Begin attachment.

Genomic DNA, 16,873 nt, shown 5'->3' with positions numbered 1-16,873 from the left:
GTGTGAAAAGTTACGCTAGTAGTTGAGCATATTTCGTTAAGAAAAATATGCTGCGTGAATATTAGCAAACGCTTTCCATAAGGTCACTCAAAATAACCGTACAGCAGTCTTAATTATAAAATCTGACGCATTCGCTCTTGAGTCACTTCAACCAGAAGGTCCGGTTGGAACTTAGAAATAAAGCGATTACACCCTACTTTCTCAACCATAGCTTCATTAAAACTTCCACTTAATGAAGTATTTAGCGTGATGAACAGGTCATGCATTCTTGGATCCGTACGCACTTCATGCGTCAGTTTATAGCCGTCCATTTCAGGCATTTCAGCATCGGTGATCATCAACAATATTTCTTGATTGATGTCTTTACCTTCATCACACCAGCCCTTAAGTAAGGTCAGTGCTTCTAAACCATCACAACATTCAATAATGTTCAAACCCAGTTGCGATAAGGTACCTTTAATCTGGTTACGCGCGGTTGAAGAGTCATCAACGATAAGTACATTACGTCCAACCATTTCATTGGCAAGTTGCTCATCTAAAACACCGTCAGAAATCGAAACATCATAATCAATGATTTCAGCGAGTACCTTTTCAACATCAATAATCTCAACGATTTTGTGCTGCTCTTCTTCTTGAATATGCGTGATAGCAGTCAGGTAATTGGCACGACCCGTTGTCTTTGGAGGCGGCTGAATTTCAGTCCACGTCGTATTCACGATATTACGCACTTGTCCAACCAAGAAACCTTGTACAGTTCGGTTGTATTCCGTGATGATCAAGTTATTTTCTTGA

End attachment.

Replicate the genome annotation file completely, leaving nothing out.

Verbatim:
Genomic DNA, 16,873 nt, shown 5'->3' with positions numbered 1-16,873 from the left:
GTGTGAAAAGTTACGCTAGTAGTTGAGCATATTTCGTTAAGAAAAATATGCTGCGTGAATATTAGCAAACGCTTTCCATAAGGTCACTCAAAATAACCGTACAGCAGTCTTAATTATAAAATCTGACGCATTCGCTCTTGAGTCACTTCAACCAGAAGGTCCGGTTGGAACTTAGAAATAAAGCGATTACACCCTACTTTCTCAACCATAGCTTCATTAAAACTTCCACTTAATGAAGTATTTAGCGTGATGAACAGGTCATGCATTCTTGGATCCGTACGCACTTCATGCGTCAGTTTATAGCCGTCCATTTCAGGCATTTCAGCATCGGTGATCATCAACAATATTTCTTGATTGATGTCTTTACCTTCATCACACCAGCCCTTAAGTAAGGTCAGTGCTTCTAAACCATCACAACATTCAATAATGTTCAAACCCAGTTGCGATAAGGTACCTTTAATCTGGTTACGCGCGGTTGAAGAGTCATCAACGATAAGTACATTACGTCCAACCATTTCATTGGCAAGTTGCTCATCTAAAACACCGTCAGAAATCGAAACATCATAATCAATGATTTCAGCGAGTACCTTTTCAACATCAATAATCTCAACGATTTTGTGCTGCTCTTCTTCTTGAATATGCGTGATAGCAGTCAGGTAATTGGCACGACCCGTTGTCTTTGGAGGCGGCTGAATTTCAGTCCACGTCGTATTCACGATATTACGCACTTGTCCAACCAAGAAACCTTGTACAGTTCGGTTGTATTCCGTGATGATCAAGTTATTTTCTTGA